Wichita State Shockers

‘Treated like royalty’: This 2019 basketball recruit impressed by Wichita State fans

Julian Rishwain is a 6-foot-5 shooting guard that Wichita State is recruiting for its class of 2019. Rishwain recently took his official visit to Wichita State.
Julian Rishwain is a 6-foot-5 shooting guard that Wichita State is recruiting for its class of 2019. Rishwain recently took his official visit to Wichita State. Courtesy

Before Julian Rishwain could arrive in Wichita for his official visit, the Class of 2019 prospect received a taste of just how basketball-crazy Wichita can be.

On his connecting flight from Las Vegas to Wichita, he noticed a woman on the plane wearing a WSU jacket. He mentioned he was headed there to speak with the basketball coaches and within minutes, a crowd had formed around the recruit telling him how loud Koch Arena is, how great of a coach Gregg Marshall is, and how much the Shockers are adored in Wichita.

It was a recruiting pitch before the recruiting pitch and it left Rishwain, a 6-foot-5 guard from the Los Angeles area, in awe.

“When I got this offer, I wasn’t real sure because I didn’t really know anything about Wichita, Kansas,” Rishwain told The Eagle in a phone interview. “But when I was there, I was treated like royalty. I understand now the love of basketball there and I’ve for sure found a new love for the city of Wichita and the people there really are the nicest.”

WSU is narrowing down its list of targets for its final scholarship in its 2019 class and Rishwain appears to have made the cut. He took his official visit over last weekend alongside 2019 point guard Marquise Kennedy. WSU’s other scholarship is reserved for three-star power forward DeAntoni Gordon, who has been orally committed to WSU since last spring.

Marshall and his staff have identified Rishwain as a rising talent. He’s been rated as a three-star prospect by ESPN but Rishwain’s name doesn’t appear on any other major recruiting service.

He’s mostly been pegged as just a spot-up shooter at the next level, but Rishwain flashed his play-making skills as a lead ballhandler in the summer’s final event, the Las Vegas Fab 48 in late July. After playing with a star-studded cast in the Adidas Gauntlet for much of the summer, Rishwain switched to play for the Belmont Shore in Las Vegas, which put the ball in his hands more and allowed him to showcase his ability to create for himself and the court vision to create for others.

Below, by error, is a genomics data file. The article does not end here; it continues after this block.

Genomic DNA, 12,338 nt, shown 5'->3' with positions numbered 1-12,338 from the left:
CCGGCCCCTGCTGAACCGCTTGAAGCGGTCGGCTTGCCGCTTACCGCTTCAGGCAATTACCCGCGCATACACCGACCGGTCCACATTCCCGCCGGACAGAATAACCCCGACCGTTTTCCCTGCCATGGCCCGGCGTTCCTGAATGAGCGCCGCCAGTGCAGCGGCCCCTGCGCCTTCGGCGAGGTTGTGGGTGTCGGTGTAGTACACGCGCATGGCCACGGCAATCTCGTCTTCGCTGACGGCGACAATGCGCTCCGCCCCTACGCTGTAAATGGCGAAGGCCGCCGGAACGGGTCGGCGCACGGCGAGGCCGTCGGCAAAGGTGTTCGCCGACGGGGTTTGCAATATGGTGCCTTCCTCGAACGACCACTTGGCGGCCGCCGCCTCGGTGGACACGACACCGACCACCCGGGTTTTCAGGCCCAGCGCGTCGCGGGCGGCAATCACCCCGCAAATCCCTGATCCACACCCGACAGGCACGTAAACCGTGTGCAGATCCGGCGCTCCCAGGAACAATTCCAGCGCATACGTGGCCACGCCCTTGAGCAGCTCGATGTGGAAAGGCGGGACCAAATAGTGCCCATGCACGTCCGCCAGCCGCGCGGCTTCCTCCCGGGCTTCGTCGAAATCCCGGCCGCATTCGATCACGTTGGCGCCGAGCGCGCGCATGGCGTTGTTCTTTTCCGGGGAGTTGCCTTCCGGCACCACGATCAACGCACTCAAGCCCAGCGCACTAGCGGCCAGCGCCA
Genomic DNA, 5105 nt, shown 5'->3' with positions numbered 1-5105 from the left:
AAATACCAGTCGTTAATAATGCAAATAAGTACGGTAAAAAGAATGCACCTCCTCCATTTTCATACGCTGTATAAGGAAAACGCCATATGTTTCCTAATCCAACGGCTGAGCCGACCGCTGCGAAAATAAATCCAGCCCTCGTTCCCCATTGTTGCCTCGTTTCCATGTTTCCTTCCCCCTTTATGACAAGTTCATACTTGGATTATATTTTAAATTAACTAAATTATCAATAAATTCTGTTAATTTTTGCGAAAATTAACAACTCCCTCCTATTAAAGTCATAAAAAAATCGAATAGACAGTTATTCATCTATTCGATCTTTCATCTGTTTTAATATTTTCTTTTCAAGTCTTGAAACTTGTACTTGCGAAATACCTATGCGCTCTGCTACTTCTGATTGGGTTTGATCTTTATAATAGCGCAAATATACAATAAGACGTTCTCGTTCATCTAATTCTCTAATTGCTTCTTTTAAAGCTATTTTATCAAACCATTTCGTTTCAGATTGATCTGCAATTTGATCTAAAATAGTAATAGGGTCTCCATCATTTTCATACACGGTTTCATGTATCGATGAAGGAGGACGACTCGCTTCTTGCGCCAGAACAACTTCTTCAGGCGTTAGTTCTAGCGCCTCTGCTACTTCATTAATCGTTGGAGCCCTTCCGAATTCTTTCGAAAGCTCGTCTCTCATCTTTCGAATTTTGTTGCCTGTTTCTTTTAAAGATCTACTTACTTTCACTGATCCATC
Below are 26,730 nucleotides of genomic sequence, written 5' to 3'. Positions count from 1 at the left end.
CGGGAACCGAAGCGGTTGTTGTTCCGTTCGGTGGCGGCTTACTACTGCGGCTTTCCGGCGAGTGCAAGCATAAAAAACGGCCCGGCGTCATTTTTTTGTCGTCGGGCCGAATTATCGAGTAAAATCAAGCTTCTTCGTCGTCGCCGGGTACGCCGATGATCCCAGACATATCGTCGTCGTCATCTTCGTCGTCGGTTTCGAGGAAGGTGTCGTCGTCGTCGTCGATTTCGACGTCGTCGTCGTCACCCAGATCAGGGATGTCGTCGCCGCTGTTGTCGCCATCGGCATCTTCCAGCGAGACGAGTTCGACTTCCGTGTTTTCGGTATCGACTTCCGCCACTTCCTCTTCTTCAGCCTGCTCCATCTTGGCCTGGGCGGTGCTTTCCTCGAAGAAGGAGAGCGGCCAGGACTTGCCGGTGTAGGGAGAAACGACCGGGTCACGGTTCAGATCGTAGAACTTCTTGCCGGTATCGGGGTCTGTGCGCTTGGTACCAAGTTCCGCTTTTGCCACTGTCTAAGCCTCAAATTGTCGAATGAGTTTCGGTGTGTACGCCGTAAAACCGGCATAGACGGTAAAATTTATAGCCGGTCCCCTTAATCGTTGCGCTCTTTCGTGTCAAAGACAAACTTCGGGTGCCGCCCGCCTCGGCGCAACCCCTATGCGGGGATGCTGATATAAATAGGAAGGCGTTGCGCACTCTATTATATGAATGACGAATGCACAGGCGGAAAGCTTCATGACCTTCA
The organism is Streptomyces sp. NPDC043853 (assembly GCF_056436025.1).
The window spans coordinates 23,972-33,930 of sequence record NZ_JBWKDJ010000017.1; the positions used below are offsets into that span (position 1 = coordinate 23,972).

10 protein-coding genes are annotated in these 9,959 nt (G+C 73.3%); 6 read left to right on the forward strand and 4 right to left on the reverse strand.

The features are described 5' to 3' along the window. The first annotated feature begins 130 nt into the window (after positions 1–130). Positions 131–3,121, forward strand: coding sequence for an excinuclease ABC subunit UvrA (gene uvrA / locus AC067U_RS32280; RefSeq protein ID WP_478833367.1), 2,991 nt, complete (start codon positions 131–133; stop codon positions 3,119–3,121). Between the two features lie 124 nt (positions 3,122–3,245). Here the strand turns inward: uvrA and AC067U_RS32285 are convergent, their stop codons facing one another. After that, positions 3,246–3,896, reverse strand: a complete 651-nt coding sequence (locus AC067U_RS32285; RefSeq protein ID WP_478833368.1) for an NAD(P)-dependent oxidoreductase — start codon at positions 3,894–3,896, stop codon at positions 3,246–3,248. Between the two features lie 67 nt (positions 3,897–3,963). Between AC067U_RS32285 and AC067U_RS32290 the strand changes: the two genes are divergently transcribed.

WSU extended an official offer after the tournament, in which Rishwain averaged 24 points per game. Assistant Isaac Brown has been the lead recruiter for the Shockers.

“He’s got a little bit of Conner Frankamp in him, just a longer version,” said Dinos Trigonis, his coach in Las Vegas. “He’s deceptively quick and deceptively crafty. He can create his own shot and is a much better ballhandler than people give him credit for. He has the potential to be a secondary ballhandler. He’s just not very big physically yet, so he’s got room for development.”

Rishwain said WSU’s recent success in the NCAA Tournament has made sure its brand carries weight all the way to California, even though the Shockers rarely recruit the West Coast.

He knew of Marshall, but did his research to find out what kind of coach he was. At first, the reputation as a fiery coach intimidated Rishwain. He said he’s never had an in-your-face type of coach before, but he knows Marshall’s method works and he’s intrigued by the winning.

“Wherever (Marshall) has gone, he’s won and won big,” Rishwain said. “He obviously knows what he’s doing. After meeting him, he’s a really, really cool guy. I was really impressed. And then he showed me Koch Arena and how it’s sold out every single game. That’s a dream right there to play for 10,500 people every game. I could definitely imagine myself playing in an arena like that, and I would say that I would thrive in front of a big crowd like that.”

If Rishwain were to come to WSU, he would take over the scholarship vacated by graduating senior Samajae Haynes-Jones. Ricky Torres and Jamarius Burton would likely handle the point guard duties in the 2019-20 season, while Rishwain would likely compete with Erik Stevenson and Chance Moore for minutes at shooting guard.

While Rishwain admits he’s more of an offensive player at this point in his career, he likes the “Play Angry” style of defense that Marshall’s teams have played in the past. Rishwain, who averaged 18.2 points, 5.4 rebounds and 2.4 assists for Notre Dame High in Sherman Oaks, Calif., as a junior, thinks his offensive game would be a plus.

“I think I’m a smooth player, my high school coach calls me, ‘Silky Smooth,’ “ Rishwain said. “This summer I was mainly just a knockdown shooter, but I think I’ve shown over the summer that I can drive, I can create, I can rebound, I have good court vision.

“I know I’m more of an offensive player, but I’m willing to do whatever it takes to win like WSU has and to make the fans go crazy and get to the tournament. All of that would make it well worth it. I know if I go there, defense will be a really big thing.”

Rishwain received more than 10 offers this summer, but told The Eagle he has narrowed his list down to four: Wichita State, Boston College, San Francisco and Colorado. He is planning on taking official visits to Boston College and San Francisco, while there is mutual interest with Colorado but an official offer has yet to be extended.

Class of 2019 recruits can sign their letter of intent during a one-week window later this fall, starting Nov. 14 and ending Nov. 21.